• Designed to minimize potential inaccuracies and problems that might occur in the
grading process
• Course Instructors oversee the entire process
• If the required number of students do not complete their assessments and/or ratings
• Your Course Instructor will grade if nobody else did, when notified by you
WHAT IF I AM UNSATISFIED WITH
MY SCORE?
I don’t think I was graded fairly…
• Reflect on your assignment with the comments. Most students, upon reflection, will see that
the assessment is reasonable (White, 2009)
• Contact your instructor
• Your instructor has complete oversight of the grades given in this course
• Your instructor will review the assessment and, if appropriate, they will change the grade
• The review can happen immediately or at the end of the term
• When you email your instructor:
• Include detailed information
• Course
• Your name as it is on Moodle
• Unit #
• Discussion or Assignment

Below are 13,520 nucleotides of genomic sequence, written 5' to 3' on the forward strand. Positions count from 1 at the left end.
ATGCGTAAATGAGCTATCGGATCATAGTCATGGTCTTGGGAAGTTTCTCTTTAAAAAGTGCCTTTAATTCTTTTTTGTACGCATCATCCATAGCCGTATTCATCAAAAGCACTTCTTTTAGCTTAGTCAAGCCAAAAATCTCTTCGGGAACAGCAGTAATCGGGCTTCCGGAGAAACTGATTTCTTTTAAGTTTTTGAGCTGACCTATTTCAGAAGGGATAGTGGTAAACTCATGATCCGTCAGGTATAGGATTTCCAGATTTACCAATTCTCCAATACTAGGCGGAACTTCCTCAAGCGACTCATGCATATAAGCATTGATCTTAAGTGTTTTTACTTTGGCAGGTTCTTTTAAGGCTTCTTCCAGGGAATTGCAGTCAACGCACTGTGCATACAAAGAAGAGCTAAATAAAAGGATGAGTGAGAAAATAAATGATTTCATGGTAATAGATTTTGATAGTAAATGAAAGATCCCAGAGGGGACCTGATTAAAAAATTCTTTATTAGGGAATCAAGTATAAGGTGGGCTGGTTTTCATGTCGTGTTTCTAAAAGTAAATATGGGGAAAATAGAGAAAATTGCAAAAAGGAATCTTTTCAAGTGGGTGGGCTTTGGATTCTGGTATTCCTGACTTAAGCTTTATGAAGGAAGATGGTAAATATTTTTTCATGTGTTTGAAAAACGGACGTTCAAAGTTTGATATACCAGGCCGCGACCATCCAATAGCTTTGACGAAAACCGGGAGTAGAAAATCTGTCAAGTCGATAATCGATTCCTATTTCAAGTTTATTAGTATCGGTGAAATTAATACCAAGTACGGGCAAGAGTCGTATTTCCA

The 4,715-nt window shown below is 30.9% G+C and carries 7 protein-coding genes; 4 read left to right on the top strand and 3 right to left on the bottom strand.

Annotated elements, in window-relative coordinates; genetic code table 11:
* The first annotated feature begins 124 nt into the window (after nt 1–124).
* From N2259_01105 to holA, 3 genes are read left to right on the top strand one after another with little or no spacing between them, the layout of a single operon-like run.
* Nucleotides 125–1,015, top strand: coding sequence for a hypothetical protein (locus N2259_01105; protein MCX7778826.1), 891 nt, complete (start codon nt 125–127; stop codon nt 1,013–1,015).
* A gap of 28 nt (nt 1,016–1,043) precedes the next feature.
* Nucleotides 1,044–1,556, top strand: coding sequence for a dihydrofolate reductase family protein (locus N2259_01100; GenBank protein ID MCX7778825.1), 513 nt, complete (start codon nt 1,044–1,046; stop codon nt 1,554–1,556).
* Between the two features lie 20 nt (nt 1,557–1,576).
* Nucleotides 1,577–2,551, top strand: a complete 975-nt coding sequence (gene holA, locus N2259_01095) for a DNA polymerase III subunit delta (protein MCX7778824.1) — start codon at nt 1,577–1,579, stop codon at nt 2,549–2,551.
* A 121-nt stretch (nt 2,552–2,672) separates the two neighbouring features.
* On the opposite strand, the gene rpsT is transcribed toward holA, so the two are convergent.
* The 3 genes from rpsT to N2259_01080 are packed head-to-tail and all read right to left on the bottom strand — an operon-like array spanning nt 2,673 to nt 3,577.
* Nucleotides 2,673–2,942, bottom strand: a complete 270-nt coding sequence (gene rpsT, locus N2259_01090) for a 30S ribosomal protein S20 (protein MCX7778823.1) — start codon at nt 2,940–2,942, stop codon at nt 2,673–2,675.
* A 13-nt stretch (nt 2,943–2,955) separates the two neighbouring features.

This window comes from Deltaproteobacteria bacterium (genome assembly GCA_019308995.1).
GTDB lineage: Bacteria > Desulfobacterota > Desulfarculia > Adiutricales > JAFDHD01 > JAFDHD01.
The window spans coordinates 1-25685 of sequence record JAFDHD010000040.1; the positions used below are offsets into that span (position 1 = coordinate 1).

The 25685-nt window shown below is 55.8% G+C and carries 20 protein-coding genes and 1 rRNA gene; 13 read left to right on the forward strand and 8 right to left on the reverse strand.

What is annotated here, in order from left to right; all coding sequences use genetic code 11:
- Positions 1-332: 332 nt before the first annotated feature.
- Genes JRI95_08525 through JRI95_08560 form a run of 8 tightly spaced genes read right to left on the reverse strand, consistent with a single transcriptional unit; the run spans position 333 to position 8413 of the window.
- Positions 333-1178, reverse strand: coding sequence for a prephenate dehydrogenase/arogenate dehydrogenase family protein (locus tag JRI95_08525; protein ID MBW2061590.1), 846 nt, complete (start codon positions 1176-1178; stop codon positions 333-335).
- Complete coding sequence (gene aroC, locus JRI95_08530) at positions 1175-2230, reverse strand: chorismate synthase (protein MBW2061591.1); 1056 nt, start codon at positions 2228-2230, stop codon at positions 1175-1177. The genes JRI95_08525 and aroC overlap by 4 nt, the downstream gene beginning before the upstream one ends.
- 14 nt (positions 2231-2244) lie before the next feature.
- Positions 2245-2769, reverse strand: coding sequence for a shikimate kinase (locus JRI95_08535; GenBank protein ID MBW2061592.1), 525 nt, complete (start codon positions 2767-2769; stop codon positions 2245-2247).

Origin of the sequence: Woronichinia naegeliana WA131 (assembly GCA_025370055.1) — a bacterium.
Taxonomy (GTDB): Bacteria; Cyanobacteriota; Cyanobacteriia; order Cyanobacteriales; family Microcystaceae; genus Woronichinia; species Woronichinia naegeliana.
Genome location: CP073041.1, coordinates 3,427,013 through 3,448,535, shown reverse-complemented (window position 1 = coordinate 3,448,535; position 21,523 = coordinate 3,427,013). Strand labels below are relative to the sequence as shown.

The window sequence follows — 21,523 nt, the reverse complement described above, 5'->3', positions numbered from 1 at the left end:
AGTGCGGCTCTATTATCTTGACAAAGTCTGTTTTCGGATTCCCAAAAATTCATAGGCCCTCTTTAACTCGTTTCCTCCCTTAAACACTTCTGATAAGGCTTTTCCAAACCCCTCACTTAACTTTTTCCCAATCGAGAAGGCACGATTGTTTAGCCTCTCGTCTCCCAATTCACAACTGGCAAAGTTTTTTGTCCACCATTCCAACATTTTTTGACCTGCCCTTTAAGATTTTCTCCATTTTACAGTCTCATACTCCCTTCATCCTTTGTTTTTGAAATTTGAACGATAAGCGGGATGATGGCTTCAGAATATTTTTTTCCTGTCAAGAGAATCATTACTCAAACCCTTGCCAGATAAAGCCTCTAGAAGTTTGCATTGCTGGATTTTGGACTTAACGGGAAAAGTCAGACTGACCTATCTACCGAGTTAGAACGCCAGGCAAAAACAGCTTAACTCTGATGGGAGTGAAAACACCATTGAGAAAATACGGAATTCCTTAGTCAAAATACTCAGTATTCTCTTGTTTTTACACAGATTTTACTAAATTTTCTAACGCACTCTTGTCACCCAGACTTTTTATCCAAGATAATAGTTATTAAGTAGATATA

• Why you think you are unfairly graded
• Some instructors have a cut-off time when complaints can be handled
WHAT IF I NEED ADDITIONAL HELP?

Additional Support with Peer Assessment


• Peer Assessment Office (PAO)
• Fine-tune peer assessment skills
• You can find this office by looking under your courses tab
• Listed as an Optional course
• If you cannot find this resource, please contact your Program Advisor for assistance
REFERENCES

References
Connelly, M. & Clandinin, J. (1990). Stories of experience and narrative inquiry. Educational
Researcher, 19(4), 2-13.
Magin, D. & Helmore, P. (2001). Peer and teacher assessments of oral presentation skills: how
reliable are they? Studies in Higher Education, 26(3), 288-297.
Papinczak, T., Young, L., & Groves, M., (2007). Peer assessment in problem-based
learning: a qualitative study. Advances in Health Science Education, 12, 169-186.
Race, P., Brown, S. & Smith, B. (2005). 500 tips on assessment. London: Routledge.
Spellchuck, B. (2009). Shila’s story of teaching English/ESL in a Singapore primary
neighbourhood school. Asian EFL Journal, 33.
Stiggins, R. (2008). Assessment manifesto. Assessment Training Institute. Retrieved on
June 4, 2008 from www.assessmentinst.com/forms/AssessmentManifesto.pdf
White, E. (2009). Student perspectives of peer assessment for learning in a public speaking
course. Asian EFL Journal,33.